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Are you sure this is real?

15 Oct 2018

With the advancement in technology over the last few decades, information is widely available in cyberspace. However, ever so often, the information that we are exposed to in the form of news, articles or pictures, may not be accurate or ‘real’. This is what we term fake news or online falsehoods. Children are exposed to such information online at the click of a mouse or a tap of a screen. Essential information literacy skills, such as checking the reliability of and evaluating sources of information taught in Social Studies help cultivate the habit of verifying information before making judgements. This will help the individual be less impulsive and reduce the tendency to uncritically accept information at face value.   

Our children would need guidance as they navigate through tons of information online. How, then, can we guide our children in doing so? Using National Library Board (NLB)’s S.U.R.E campaign to promote Information Literacy, we have come up with some possible ways you can help your child develop these skills further.

SURE Framework

NLB’s S.U.R.E campaign to promote information literacy
Adapted from

Determine the source of information provided

What can we do? Remind your child to check the origins of the websites that they obtain information from. There are times your child may cry foul over certain articles or pictures they come across online. Headlines such as “Government to increase schooling hours because students do not study hard enough” or “There will be no more bus concessions for students because of constant misuse” may stir emotions because these headlines would impact them as students. This could sway judgment of the issue discussed. Before jumping to conclusion, your child could be guided to determine if the source or website is credible. This will help them make better decisions on whether to believe the article or picture.

Mr Ahmad Ali, a football coach and a father of 3, guides his 14-year old daughter, Amira Sufya, whenever they discuss news articles online (photograph on the right). “She would usually share her feelings after reading. It could range from shock and anger to excitement. I tell her to calm down and check where the article is from, the website domain and author. She is now more aware of the need to know the source before deciding if the information can be trusted further.”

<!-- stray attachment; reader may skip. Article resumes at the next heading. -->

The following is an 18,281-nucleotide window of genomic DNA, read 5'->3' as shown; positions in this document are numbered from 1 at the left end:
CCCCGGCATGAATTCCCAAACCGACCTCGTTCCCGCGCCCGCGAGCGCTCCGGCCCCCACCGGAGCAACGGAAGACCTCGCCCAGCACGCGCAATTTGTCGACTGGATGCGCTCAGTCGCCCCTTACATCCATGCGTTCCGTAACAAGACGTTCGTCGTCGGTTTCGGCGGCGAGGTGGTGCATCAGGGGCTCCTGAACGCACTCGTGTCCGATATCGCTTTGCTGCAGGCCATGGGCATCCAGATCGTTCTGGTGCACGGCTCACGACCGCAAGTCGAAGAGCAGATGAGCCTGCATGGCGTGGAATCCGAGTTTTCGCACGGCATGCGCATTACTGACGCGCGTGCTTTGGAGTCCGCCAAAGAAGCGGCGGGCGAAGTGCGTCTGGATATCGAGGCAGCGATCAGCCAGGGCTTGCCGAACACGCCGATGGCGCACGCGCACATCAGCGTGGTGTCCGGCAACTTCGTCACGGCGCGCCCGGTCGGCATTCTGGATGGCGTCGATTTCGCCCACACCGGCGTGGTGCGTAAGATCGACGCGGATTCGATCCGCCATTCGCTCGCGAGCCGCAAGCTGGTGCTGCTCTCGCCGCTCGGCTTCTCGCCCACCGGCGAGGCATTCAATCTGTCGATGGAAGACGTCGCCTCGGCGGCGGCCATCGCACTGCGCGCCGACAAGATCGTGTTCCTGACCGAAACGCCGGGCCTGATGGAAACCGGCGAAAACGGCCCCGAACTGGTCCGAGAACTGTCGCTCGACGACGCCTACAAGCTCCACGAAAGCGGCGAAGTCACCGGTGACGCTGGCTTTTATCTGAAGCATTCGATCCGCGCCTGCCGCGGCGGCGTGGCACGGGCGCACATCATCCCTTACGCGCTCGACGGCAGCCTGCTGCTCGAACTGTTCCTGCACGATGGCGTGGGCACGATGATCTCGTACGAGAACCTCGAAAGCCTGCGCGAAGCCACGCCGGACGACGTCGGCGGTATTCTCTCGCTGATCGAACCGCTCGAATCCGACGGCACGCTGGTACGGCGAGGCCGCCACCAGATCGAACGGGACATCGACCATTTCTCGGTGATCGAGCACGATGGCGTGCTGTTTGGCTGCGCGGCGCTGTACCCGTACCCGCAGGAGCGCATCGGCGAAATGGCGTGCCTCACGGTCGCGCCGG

Mr Ahmad Ali and Amira Sufya

Understand the information you are reading

What can we do? Guide your child by reminding them that information should be read and understood clearly. Your child should understand the information presented in news, articles or pictures in totality. Your child should not assume that one part of the article or one section of the picture represents the message in entirety.

Ms Grace Tham and Timothy

Mdm Grace Tham finds time amid her busy schedule to have constant conversations with her children. She shared how she makes it a point to read front page news with her 13-year old son, Timothy (Photograph on the left). “I encourage Timothy to read or study articles or pictures fully as he needs to make sure he has a clear picture of the whole article. Kids like it when we listen to what they have to say. Having a clearer picture of information he comes across actually helps him to articulate his views better. I love having debates with him but if he only zeroes in on a particular information in the article, he is likely not able to provide a clear argument.”

Research to check, Evaluate the article from different perspectives

What can we do? Encourage your child to dig deeper and refer to other sources to check the information found in the article or picture. One way you can do is by asking probing questions such as “Do you think it is fair if you make a conclusion based on this article you are reading?”, and “How else can you make sure that what you have read is correct?” These questions can guide your child in ensuring that more than one source is looked at when making a conclusion. By doing so, your child would be able to make a justified and reasoned conclusion on the accuracy of the information presented in the article. Make sure your child does not accept only one side of the story and insist that other views are wrong. By exercising fair judgment and considering various viewpoints, your child can make a sound decision on whether to accept or dismiss what is stated in the article or picture.

Social Studies – Nurturing an informed citizenry

Social Studies is a subject that develops critical thinking skills. By honing these skills, our children will learn to make decisions based on sound reasoning after considering various perspectives. This will help cultivate good habits of managing the impulsivity of jumping to conclusions before information is checked for validity. In doing so, they are better able to ascertain if information provided in news, articles and pictures can be trusted. Our children will share different pieces of information with us. The question then is – Would we want to accept their opinions or disagree with them? Or do we want them to be S.U.R.E that what they are reading is indeed reliable? These may seem daunting at first but our three featured parents have shown that simple strategies help their children become more discerning when dealing with pieces of information online.